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«Introduction to Core Data Programming Guide 11 Who Should Read This Document 11 Organization of This Document 11 See Also 13 Technology Overview 14 ...»

-- [ Page 10 ] --

Attributes and to-one relationships You access attributes and to-one relationships of a managed object using standard accessor methods or using the Objective-C 2.0 dot syntax (see “Dot Syntax” in The Objective-C 2.0 Programming Language ) as illustrated

in the following code fragment:

NSString *firstName = [anEmployee firstName];

Employee *manager = anEmployee.manager;

Similarly, you can use either standard accessor methods or the dot syntax to modify attributes; for example:

newEmployee.firstName = @"Stig";

[newEmployee setManager:manager];

In the cases of both getters and setters, the dot syntax is exactly equivalent to standard method invocation.

For example, the following two statements use identical code paths:

[[aDepartment manager] setSalary:[NSNumber numberWithInteger:100000]];

2012-09-19 | Copyright © 2004, 2012 Apple Inc. All Rights Reserved.

Using Managed Objects Accessing and Modifying Properties aDepartment.manager.salary = [NSNumber numberWithInteger:100000];

Note: If you get a compiler warning or error when trying to use custom accessors, you need to either declare a category of NSManagedObject that declares the relevant properties, or (typically better) implement a custom subclass of NSManagedObject for your entity that declares the properties (see “Managed Object Accessor Methods” (page 44)).

You can also use key-value coding (KVC) to get or set the value of a simple attribute as illustrated in the following code fragment. Using KVC, though, is considerably less efficient than using accessor methods, so you should only use KVC when necessary (for example when you are choosing the key or key path dynamically).

[newEmployee setValue:@"Stig" forKey:@"firstName"];

[aDepartment setValue:[NSNumber numberWithInteger:100000] forKeyPath:@"manager.salary"];

You must, however, change attribute values in a KVC-compliant fashion. For example, the following typically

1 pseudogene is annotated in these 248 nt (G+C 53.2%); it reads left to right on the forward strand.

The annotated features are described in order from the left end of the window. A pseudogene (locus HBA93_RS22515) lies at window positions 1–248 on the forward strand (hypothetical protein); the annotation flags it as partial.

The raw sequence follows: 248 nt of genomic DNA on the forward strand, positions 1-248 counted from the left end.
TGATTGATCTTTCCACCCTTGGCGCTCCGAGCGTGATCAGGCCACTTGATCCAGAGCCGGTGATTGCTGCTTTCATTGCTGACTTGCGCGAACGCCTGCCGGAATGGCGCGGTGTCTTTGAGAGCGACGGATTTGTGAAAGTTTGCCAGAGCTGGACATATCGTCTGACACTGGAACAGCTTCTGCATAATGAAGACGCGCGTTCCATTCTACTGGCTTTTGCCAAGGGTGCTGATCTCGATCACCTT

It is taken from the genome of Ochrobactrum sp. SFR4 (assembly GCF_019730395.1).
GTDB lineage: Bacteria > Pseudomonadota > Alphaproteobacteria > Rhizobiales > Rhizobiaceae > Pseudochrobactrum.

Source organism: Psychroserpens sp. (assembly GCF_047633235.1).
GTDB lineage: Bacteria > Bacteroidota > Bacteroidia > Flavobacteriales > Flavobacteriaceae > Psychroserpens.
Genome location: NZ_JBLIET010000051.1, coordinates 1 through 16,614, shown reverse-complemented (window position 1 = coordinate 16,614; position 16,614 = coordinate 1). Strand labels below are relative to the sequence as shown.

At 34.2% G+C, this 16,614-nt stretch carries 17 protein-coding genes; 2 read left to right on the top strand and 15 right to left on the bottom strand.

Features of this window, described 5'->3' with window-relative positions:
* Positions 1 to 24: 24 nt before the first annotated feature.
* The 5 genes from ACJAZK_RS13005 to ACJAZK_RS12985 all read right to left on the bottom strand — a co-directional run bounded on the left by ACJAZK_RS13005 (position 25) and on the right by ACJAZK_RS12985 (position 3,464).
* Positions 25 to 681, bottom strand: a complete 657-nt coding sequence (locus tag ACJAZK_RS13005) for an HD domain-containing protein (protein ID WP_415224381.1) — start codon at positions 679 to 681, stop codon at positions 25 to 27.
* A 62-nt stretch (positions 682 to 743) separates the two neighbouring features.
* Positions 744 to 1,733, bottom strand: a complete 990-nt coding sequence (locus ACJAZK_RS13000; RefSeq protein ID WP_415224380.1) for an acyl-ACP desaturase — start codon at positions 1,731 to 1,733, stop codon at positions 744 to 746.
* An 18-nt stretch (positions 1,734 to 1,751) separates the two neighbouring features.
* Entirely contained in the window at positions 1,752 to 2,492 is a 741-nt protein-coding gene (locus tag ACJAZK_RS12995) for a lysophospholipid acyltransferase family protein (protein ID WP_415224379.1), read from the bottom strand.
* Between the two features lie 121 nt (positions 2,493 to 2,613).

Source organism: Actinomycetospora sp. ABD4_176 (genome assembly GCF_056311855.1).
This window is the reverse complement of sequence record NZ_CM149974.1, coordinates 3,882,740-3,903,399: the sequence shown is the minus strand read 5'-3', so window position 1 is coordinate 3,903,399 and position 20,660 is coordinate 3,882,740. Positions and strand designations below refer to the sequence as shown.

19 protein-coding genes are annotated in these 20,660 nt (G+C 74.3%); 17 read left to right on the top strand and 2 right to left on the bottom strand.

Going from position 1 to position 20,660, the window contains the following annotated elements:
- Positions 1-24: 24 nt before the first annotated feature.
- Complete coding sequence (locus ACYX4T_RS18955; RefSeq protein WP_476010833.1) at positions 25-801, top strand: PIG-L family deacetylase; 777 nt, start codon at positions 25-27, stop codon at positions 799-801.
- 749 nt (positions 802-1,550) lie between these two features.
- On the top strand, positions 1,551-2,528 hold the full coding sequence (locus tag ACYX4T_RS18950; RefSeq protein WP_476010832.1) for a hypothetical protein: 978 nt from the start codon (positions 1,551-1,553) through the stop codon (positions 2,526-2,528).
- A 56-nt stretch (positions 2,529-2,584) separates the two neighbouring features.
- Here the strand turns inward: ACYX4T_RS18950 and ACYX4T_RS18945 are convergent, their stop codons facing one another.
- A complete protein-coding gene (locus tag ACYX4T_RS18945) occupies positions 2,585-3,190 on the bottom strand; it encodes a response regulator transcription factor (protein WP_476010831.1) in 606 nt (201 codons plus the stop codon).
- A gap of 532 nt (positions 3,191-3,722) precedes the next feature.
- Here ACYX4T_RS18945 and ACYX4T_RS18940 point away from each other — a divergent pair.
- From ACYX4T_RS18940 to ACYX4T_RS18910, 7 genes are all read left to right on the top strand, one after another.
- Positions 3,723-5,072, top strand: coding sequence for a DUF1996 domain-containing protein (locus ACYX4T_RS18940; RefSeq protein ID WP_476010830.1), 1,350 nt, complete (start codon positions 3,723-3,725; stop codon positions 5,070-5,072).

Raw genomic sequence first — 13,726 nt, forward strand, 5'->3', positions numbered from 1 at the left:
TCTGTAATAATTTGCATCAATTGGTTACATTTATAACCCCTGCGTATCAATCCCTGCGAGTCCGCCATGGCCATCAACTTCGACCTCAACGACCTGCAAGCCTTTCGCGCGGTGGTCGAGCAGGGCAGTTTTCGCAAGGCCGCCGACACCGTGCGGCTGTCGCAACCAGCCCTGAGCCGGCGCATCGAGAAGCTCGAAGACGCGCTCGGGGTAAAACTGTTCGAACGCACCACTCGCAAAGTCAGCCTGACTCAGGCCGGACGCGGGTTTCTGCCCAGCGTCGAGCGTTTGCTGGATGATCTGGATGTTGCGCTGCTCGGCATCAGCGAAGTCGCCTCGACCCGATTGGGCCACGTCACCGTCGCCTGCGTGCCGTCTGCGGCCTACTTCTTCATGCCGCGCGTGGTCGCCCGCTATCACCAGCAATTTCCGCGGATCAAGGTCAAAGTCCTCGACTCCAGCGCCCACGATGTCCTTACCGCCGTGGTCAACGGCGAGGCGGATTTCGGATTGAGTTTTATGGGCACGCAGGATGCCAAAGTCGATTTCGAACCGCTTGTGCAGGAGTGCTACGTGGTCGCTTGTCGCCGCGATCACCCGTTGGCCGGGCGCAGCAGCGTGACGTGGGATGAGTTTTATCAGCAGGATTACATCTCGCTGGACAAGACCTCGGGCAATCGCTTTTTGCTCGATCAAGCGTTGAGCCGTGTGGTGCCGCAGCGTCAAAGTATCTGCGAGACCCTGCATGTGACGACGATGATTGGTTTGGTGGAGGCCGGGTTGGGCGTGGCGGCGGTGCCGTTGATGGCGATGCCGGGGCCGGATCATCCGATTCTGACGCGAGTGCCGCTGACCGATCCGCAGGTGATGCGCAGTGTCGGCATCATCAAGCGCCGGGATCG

represents a programming error:

NSMutableString *mutableString = [NSMutableString stringWithString:@"Stig"];

[newEmployee setFirstName:mutableString];

[mutableString setString:@"Laura"];

For mutable values, you should either transfer ownership of the value to Core Data, or implement custom accessor methods to always perform a copy. The previous example may not represent an error if the class representing the Employee entity declared the firstName property (copy) (or implemented a custom setFirstName: method that copied the new value). In this case, after the invocation of setString: (in the third code line) the value of firstName would then still be “Stig” and not “Laura”.

There should typically be no reason to invoke the primitive accessor methods except within custom accessor methods (see “Managed Object Accessor Methods” (page 44)).

To-many relationships To access a to-many relationship (whether the destination of a one-to-many relationship or a many-to-many relationship), you use the standard get accessor method. A to-many relationship is represented by a set, as

illustrated in the following code fragment:

–  –  –

NSSet *managersPeers = [managersManager directReports];

NSSet *departmentsEmployees = aDepartment.employees;

When you access the destination of a relationship, you may initially get a fault object (see “Faulting and Uniquing” (page 110))—the fault fires automatically if you make any changes to it. (There’s typically no need to know whether the relationship is a fault, however you can find out using NSManagedObject’s hasFaultForRelationshipNamed: method.) You can in principle manipulate an entire to-many relationship in the same way you do a to-one relationship, using either a custom accessor method or (more likely) key-value coding, as in the following example.

NSSet *newEmployees = [NSSet setWithObjects:employee1, employee2, nil];